Commentators about the economy talk about deficits and debt, taxes, government spending, election uncertainty and concerns about Europe and Asia as factors in determining the direction of our economy. N.C. State University economist Mike Walden considers whether anything is being left out.
N.C. State University economist Mike Walden has long said that the general economy won’t dramatically improve until the housing market improves. Are we finally seeing that improvement?
Everyone says education is the key to getting a good job in today’s economy, but with the economy changing so rapidly, how does a worker know that the training they receive today will keep them employed in five or 10 years? N.C. State University economist Mike Walden responds.
When people are considering borrowing money, one of the key features they examine is the interest rate on the loan. Is this the only factor that’s important when looking at what loans will cost? N.C. State University economist Mike Walden answers.
A phrase was coined a few years ago by a famous writer who said the world is flat. By this, he meant technology and modern communications and transportation have almost eliminated distance and made the entire world accessible. But does this mean geography is obsolete? N.C. State University economist Mike Walden responds.
N.C. State University economist Mike Walden recently spoke at a tourism industry conference. The industry was hit hard during the recession but is experiencing a rebound.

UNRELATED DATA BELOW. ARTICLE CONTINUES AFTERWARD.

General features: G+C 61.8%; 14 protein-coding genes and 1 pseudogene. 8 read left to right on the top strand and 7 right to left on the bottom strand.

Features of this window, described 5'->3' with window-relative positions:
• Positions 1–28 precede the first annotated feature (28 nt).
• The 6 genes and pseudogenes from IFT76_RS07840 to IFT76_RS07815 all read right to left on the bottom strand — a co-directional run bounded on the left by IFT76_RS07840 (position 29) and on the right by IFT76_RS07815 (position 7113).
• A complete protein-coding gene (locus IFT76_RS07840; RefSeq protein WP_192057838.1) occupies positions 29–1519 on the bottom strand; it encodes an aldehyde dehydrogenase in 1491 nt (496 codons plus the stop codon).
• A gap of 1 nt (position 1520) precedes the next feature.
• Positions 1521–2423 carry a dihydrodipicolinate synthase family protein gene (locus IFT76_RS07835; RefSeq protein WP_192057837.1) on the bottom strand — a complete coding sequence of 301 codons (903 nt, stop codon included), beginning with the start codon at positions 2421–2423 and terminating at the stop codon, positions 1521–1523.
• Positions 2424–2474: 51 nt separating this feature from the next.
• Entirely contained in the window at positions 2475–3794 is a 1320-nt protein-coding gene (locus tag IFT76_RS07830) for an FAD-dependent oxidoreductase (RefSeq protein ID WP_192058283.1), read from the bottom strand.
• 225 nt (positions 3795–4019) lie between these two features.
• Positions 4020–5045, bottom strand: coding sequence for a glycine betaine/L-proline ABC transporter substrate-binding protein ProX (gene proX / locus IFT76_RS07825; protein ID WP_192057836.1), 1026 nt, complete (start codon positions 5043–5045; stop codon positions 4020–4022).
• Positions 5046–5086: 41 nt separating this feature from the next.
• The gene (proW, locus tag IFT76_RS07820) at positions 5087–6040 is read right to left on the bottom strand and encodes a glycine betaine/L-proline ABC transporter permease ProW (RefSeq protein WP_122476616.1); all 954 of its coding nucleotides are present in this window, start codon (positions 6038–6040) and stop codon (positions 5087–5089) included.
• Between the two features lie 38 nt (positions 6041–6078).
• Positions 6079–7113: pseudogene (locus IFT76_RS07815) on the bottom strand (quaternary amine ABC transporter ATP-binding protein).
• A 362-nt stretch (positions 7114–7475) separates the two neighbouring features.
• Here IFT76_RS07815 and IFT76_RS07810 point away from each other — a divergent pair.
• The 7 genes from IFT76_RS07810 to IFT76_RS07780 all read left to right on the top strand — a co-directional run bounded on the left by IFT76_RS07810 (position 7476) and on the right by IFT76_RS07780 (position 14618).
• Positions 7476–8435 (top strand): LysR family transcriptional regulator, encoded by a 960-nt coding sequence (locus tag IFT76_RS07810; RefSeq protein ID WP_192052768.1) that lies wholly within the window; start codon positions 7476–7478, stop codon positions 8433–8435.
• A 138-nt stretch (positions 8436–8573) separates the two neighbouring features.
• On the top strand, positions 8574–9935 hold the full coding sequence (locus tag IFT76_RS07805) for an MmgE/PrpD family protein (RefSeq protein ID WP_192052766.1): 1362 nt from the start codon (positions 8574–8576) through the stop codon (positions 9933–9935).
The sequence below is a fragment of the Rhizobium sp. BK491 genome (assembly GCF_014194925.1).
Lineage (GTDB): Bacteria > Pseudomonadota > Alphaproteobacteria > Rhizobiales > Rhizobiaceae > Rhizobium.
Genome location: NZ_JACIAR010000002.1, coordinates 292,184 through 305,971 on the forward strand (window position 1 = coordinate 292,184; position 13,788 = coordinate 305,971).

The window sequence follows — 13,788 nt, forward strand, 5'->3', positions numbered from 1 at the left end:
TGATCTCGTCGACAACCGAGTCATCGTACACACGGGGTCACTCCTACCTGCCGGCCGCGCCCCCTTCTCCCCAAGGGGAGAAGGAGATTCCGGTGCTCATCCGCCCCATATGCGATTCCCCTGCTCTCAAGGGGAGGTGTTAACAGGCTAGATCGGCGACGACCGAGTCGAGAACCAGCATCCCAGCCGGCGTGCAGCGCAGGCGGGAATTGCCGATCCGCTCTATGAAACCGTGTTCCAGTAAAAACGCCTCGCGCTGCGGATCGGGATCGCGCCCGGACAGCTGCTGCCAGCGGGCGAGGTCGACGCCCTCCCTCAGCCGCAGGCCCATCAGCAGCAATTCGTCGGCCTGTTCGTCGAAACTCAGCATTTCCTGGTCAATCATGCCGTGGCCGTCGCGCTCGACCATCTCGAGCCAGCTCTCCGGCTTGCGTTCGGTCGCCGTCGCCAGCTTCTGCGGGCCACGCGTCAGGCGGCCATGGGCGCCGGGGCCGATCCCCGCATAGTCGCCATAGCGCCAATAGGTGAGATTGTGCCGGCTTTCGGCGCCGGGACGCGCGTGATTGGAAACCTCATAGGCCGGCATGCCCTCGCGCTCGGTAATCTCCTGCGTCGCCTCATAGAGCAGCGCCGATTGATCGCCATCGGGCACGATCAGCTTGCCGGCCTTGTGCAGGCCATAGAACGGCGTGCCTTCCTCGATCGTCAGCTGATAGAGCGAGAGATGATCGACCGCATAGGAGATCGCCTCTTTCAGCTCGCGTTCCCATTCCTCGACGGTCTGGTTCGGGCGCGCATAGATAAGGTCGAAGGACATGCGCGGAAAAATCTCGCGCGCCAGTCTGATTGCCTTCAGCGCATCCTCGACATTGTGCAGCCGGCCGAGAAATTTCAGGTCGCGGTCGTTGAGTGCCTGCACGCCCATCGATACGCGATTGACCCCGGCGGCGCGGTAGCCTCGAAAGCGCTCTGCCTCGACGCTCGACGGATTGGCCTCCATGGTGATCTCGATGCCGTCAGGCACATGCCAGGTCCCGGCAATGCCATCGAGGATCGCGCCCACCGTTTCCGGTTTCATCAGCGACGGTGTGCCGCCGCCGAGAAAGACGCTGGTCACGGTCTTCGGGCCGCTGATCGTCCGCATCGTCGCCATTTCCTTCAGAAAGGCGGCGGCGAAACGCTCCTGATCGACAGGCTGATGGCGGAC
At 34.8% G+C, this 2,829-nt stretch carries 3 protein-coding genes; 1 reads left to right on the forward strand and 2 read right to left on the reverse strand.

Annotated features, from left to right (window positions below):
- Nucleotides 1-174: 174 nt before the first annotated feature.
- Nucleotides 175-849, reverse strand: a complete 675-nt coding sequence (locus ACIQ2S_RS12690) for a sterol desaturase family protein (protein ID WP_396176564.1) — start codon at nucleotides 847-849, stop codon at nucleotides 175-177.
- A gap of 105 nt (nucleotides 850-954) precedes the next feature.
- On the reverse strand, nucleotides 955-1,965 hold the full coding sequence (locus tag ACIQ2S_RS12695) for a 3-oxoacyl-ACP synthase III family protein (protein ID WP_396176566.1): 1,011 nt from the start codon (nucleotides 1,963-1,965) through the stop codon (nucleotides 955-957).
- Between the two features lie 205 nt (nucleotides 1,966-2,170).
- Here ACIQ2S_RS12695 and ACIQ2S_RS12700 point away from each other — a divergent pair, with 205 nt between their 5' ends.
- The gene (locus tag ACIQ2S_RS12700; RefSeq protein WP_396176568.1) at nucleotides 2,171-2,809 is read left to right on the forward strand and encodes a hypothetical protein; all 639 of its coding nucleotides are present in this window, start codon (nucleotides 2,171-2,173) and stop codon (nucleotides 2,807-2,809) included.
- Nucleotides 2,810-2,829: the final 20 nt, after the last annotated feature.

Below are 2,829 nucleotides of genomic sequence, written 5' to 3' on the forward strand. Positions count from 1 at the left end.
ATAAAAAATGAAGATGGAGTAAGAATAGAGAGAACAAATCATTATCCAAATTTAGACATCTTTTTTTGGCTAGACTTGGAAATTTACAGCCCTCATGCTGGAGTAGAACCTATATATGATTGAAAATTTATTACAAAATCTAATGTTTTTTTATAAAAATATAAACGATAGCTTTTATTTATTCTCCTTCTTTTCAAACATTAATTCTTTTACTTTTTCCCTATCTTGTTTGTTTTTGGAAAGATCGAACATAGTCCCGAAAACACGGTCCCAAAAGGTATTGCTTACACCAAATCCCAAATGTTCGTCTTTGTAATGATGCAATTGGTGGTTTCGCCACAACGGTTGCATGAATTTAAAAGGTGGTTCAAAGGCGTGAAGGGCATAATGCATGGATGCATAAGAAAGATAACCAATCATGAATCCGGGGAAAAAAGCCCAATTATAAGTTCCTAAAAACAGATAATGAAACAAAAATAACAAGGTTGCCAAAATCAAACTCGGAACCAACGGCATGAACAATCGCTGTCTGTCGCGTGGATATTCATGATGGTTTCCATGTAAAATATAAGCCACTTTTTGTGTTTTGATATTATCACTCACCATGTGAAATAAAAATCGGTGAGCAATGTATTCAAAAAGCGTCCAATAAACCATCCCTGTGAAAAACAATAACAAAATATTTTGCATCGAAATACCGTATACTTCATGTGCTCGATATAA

A recent report indicated that the average income received by a household was more than 8 percent lower than it was in 2007. Is this accurate? And, if so, what does it mean? N.C. State University economist Mike Walden explains.
Chairman Ben Bernanke of the Federal Reserve recently announced some major new initiatives by that powerful agency to support the economy. N.C. State University economist Mike Walden elaborates.
People are looking for some good news about the condition of the economy, and N.C. State University economist Mike Walden gives them some.
There’s been modest improvement in the job market, with both jobs increasing and the jobless rate decreasing slightly. N.C. State University economist Mike Walden provides a snapshot of where we stand.